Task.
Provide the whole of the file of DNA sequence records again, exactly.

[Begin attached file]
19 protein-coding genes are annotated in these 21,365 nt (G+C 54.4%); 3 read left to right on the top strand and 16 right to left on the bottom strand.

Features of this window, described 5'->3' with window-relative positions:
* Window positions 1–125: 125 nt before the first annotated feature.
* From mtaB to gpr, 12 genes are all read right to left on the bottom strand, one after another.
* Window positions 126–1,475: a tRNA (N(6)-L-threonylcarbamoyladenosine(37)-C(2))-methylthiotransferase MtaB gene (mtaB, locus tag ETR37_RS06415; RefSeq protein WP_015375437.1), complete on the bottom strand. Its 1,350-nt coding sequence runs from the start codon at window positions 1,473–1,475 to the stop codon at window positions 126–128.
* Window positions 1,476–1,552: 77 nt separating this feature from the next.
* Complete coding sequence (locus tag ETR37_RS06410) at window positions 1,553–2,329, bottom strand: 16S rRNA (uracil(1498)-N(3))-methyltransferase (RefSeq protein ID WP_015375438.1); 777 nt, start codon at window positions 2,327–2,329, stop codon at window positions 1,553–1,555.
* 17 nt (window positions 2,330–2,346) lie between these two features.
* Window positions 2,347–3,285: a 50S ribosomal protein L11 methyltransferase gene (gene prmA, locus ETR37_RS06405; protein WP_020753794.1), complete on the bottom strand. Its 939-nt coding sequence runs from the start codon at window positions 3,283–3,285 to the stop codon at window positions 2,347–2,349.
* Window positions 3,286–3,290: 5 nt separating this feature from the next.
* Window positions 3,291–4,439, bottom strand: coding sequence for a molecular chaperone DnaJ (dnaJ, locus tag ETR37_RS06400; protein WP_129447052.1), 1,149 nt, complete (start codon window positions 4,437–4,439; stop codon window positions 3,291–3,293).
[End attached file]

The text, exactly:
19 protein-coding genes are annotated in these 21,365 nt (G+C 54.4%); 3 read left to right on the top strand and 16 right to left on the bottom strand.

Features of this window, described 5'->3' with window-relative positions:
* Window positions 1–125: 125 nt before the first annotated feature.
* From mtaB to gpr, 12 genes are all read right to left on the bottom strand, one after another.
* Window positions 126–1,475: a tRNA (N(6)-L-threonylcarbamoyladenosine(37)-C(2))-methylthiotransferase MtaB gene (mtaB, locus tag ETR37_RS06415; RefSeq protein WP_015375437.1), complete on the bottom strand. Its 1,350-nt coding sequence runs from the start codon at window positions 1,473–1,475 to the stop codon at window positions 126–128.
* Window positions 1,476–1,552: 77 nt separating this feature from the next.
* Complete coding sequence (locus tag ETR37_RS06410) at window positions 1,553–2,329, bottom strand: 16S rRNA (uracil(1498)-N(3))-methyltransferase (RefSeq protein ID WP_015375438.1); 777 nt, start codon at window positions 2,327–2,329, stop codon at window positions 1,553–1,555.
* 17 nt (window positions 2,330–2,346) lie between these two features.
* Window positions 2,347–3,285: a 50S ribosomal protein L11 methyltransferase gene (gene prmA, locus ETR37_RS06405; protein WP_020753794.1), complete on the bottom strand. Its 939-nt coding sequence runs from the start codon at window positions 3,283–3,285 to the stop codon at window positions 2,347–2,349.
* Window positions 3,286–3,290: 5 nt separating this feature from the next.
* Window positions 3,291–4,439, bottom strand: coding sequence for a molecular chaperone DnaJ (dnaJ, locus tag ETR37_RS06400; protein WP_129447052.1), 1,149 nt, complete (start codon window positions 4,437–4,439; stop codon window positions 3,291–3,293).